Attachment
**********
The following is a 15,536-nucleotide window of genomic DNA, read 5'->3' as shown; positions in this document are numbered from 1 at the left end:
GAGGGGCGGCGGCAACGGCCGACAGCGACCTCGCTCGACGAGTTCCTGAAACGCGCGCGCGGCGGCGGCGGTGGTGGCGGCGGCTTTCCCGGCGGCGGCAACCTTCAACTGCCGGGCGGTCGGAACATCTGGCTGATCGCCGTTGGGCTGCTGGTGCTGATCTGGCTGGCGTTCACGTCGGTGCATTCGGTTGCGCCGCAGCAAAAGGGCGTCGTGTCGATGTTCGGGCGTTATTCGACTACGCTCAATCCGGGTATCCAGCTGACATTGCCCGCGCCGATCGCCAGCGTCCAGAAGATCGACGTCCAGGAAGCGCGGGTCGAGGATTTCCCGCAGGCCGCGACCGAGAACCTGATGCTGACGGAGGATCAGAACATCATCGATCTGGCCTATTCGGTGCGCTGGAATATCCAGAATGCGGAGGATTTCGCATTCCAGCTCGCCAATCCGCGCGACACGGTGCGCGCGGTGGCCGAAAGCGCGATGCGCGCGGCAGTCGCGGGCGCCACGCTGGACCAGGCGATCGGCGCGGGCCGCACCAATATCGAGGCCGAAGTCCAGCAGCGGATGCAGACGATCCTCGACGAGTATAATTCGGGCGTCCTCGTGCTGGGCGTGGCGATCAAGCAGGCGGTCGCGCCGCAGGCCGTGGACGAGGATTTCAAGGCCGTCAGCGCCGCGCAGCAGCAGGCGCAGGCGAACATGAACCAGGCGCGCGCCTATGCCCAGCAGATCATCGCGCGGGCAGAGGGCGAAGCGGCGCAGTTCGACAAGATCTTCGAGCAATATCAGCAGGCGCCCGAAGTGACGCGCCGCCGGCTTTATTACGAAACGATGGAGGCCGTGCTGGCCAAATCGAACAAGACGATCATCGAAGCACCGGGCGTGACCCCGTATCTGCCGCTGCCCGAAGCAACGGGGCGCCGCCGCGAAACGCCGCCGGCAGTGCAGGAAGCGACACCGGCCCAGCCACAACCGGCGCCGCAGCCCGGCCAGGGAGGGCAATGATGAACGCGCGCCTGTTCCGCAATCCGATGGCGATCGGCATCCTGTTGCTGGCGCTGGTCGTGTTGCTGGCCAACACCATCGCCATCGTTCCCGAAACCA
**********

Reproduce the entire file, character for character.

The following is a 15,536-nucleotide window of genomic DNA, read 5'->3' as shown; positions in this document are numbered from 1 at the left end:
GAGGGGCGGCGGCAACGGCCGACAGCGACCTCGCTCGACGAGTTCCTGAAACGCGCGCGCGGCGGCGGCGGTGGTGGCGGCGGCTTTCCCGGCGGCGGCAACCTTCAACTGCCGGGCGGTCGGAACATCTGGCTGATCGCCGTTGGGCTGCTGGTGCTGATCTGGCTGGCGTTCACGTCGGTGCATTCGGTTGCGCCGCAGCAAAAGGGCGTCGTGTCGATGTTCGGGCGTTATTCGACTACGCTCAATCCGGGTATCCAGCTGACATTGCCCGCGCCGATCGCCAGCGTCCAGAAGATCGACGTCCAGGAAGCGCGGGTCGAGGATTTCCCGCAGGCCGCGACCGAGAACCTGATGCTGACGGAGGATCAGAACATCATCGATCTGGCCTATTCGGTGCGCTGGAATATCCAGAATGCGGAGGATTTCGCATTCCAGCTCGCCAATCCGCGCGACACGGTGCGCGCGGTGGCCGAAAGCGCGATGCGCGCGGCAGTCGCGGGCGCCACGCTGGACCAGGCGATCGGCGCGGGCCGCACCAATATCGAGGCCGAAGTCCAGCAGCGGATGCAGACGATCCTCGACGAGTATAATTCGGGCGTCCTCGTGCTGGGCGTGGCGATCAAGCAGGCGGTCGCGCCGCAGGCCGTGGACGAGGATTTCAAGGCCGTCAGCGCCGCGCAGCAGCAGGCGCAGGCGAACATGAACCAGGCGCGCGCCTATGCCCAGCAGATCATCGCGCGGGCAGAGGGCGAAGCGGCGCAGTTCGACAAGATCTTCGAGCAATATCAGCAGGCGCCCGAAGTGACGCGCCGCCGGCTTTATTACGAAACGATGGAGGCCGTGCTGGCCAAATCGAACAAGACGATCATCGAAGCACCGGGCGTGACCCCGTATCTGCCGCTGCCCGAAGCAACGGGGCGCCGCCGCGAAACGCCGCCGGCAGTGCAGGAAGCGACACCGGCCCAGCCACAACCGGCGCCGCAGCCCGGCCAGGGAGGGCAATGATGAACGCGCGCCTGTTCCGCAATCCGATGGCGATCGGCATCCTGTTGCTGGCGCTGGTCGTGTTGCTGGCCAACACCATCGCCATCGTTCCCGAAACCA